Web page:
Conversion of table-valued functions was one of the top requests from our customers. From this version of SCT forward, we support this functionality for migrations from SQL Server to PostgreSQL and from SQL Server to MySQL.
SCT emulates the behavior of inline table-valued functions by creating temporary tables. Following are a couple of examples to help clarify the conversion.
The following shows SQL Server to PostgreSQL. The following shows SQL Server to MySQL.
Support for partitioning in PostgreSQL 10
A partitioned table uses a data organization scheme in which table data is divided across multiple storage objects, called data partitions or ranges. These are divided according to the values in one or more table-partitioning key columns of the table.
Starting with version 10, PostgreSQL offers a way to specify how to divide a table into partitions. The table that is divided is referred to as a partitioned table. The specification consists of the partitioning method and a list of columns or expressions to be used as the partition key. Currently supported partitioning methods include range and list, where each partition is assigned a range of keys and a list of keys, respectively.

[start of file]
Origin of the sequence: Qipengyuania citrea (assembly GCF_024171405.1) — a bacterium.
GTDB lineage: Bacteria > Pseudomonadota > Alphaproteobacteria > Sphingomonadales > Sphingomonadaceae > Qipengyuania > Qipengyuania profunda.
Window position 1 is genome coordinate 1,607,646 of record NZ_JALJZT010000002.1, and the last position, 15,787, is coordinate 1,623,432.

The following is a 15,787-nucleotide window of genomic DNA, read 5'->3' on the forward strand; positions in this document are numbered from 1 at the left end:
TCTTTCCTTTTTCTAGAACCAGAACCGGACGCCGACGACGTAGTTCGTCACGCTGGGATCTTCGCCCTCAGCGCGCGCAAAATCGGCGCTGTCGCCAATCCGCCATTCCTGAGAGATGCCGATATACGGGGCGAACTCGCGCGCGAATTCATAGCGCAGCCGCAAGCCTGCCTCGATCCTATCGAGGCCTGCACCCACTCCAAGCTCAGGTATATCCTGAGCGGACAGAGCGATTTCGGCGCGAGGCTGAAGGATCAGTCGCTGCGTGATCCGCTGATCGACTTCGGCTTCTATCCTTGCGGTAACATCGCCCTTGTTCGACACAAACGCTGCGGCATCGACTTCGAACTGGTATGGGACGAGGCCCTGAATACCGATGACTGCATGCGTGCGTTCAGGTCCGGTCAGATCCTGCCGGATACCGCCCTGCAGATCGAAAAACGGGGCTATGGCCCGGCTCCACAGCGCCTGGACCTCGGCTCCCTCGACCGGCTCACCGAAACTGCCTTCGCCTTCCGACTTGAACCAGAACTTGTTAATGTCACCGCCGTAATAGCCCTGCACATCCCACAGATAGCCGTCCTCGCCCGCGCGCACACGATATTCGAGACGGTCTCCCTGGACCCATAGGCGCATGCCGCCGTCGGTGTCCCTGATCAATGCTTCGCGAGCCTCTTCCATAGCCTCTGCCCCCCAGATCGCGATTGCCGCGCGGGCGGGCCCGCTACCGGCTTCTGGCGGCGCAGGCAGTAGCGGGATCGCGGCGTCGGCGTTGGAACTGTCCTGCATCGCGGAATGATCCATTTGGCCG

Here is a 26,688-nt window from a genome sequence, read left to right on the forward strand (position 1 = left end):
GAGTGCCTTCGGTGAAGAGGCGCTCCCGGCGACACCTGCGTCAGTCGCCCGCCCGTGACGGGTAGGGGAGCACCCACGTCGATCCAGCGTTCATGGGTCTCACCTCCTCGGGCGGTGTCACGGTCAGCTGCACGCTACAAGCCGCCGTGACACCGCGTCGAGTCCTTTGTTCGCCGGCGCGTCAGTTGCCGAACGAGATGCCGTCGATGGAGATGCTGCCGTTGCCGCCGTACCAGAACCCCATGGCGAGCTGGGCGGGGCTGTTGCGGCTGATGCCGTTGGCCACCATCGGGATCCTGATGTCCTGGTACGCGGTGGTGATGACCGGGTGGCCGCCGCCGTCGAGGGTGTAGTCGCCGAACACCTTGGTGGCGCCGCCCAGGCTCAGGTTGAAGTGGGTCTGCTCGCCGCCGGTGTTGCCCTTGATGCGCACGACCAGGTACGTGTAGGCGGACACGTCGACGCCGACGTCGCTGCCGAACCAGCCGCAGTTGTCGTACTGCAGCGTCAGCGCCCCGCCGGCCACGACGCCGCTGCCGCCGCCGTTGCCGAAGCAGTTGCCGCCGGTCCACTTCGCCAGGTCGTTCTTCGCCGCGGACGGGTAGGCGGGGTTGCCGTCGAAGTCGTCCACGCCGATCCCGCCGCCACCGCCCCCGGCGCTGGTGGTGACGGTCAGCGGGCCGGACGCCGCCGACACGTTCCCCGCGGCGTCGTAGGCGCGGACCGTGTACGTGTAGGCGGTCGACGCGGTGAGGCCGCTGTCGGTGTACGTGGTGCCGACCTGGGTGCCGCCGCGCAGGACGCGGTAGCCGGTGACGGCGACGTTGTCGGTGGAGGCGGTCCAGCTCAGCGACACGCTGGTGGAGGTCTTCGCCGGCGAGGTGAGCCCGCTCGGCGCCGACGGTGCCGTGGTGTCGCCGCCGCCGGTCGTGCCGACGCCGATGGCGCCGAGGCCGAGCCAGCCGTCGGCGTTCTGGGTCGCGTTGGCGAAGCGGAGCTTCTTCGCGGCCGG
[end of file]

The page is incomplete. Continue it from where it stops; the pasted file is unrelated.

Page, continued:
PostgreSQL has several implementations for table partitioning:
- Declarative partitioning (available with version 10 and later)
- Implementation using inheritance
Starting in version 615, SCT supports the partitioning feature of PostgreSQL for both Oracle and SQL Server as source databases. We have also added support for Db2 LUW starting with version 616.
Db2 to PostgreSQL
Each database engine offers several flavors of partitioning. PostgreSQL manages partitioned tables differently from Oracle, SQL Server, and Db2. Knowing the differences in partitioning schemes between the databases can help you understand how AWS SCT converts partitioned tables from Oracle, SQL Server, and Db2 to PostgreSQL.
Following are some of the differences between Db2 and PostgreSQL:
- PostgreSQL doesn’t support NULL values for RANGE partitioning.
- Db2 has the special clauses INCLUSIVE and EXCLUSIVE for range boundary values, which set whether this value should be included in the data partition containing this boundary. PostgreSQL only supports INCLUSIVE for a starting boundary and EXCLUSIVE for an ending boundary.